And here is the piece I really struggle with: the service may need a little more historical accuracy in order to continue to be useable. With each passing year, more and more people are growing aware of the ways in which the “traditional first Thanksgiving” narrative can serve to obscure some really troubling aspects of our history. The arrival of the Mayflower opened a truly horrific chapter in the history of the North American continent, one in which European peoples took land and committed genocide against the people who were already there.

Can we make room for that reality in our Pilgrim service? I think we have to; I confess I have not yet figured out how exactly to do it. If there is an answer, I suspect it will have something to do with the connection between Thanksgiving and truth-telling. We cannot truly give thanks for all of God’s blessings without telling the truth about ourselves and the people from whom we are descended.

We need a useable past. That means the service must evolve in order to endure.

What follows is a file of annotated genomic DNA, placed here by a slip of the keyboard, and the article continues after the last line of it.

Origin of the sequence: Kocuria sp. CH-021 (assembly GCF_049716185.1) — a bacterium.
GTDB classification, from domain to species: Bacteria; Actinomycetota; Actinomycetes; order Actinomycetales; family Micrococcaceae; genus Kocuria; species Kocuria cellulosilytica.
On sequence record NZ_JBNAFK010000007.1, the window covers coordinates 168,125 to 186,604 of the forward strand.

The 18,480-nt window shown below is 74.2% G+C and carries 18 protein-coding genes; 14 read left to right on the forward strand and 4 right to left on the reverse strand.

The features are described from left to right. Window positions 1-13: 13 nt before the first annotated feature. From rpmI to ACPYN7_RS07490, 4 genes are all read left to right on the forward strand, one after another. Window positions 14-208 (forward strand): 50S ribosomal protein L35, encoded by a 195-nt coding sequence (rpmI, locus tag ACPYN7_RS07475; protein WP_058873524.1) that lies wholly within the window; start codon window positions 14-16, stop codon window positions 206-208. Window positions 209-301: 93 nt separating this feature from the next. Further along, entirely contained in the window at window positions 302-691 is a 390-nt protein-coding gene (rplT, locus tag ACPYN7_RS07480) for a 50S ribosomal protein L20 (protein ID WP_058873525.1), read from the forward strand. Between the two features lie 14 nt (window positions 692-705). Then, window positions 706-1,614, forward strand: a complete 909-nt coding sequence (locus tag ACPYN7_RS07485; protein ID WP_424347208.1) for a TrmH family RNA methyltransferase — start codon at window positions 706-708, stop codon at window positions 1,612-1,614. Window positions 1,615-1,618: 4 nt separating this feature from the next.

Just a quick word about Sunday, November 25. This does not often happen, but this year the Sunday after Thanksgiving is NOT the 1st Sunday of Advent. In 1925, Pope Pius XI decided the last Sunday of the liturgical year should be set aside as “The Feast of Christ the King.” And in the Western Church, Christians are encouraged to reflect on the theme of God’s sovereignty.

Congregationalists do not really go in for sovereignty.

We haven’t traditionally paid much attention to Christ the King at Plymouth, for a couple of reasons: it tends to coincide with Thanksgiving, we tend to be leery of hierarchy, feminist theology has taught us to be suspicious of patriarchal metaphors for God, etc.

But I think there may be a way to come at it that honors our values. The God of Jesus Christ is a lot like Humpty-Dumpty Remember the passage from Lewis Carroll’s Through the Looking Glass:

  “I don’t know what you mean by ‘glory,’ ” Alice said. 
    Humpty Dumpty smiled contemptuously. “Of course you don’t—till I tell you. I meant ‘there’s a nice knock-down argument for you!’ ”
    “But ‘glory’ doesn’t mean ‘a nice knock-down argument’,” Alice objected.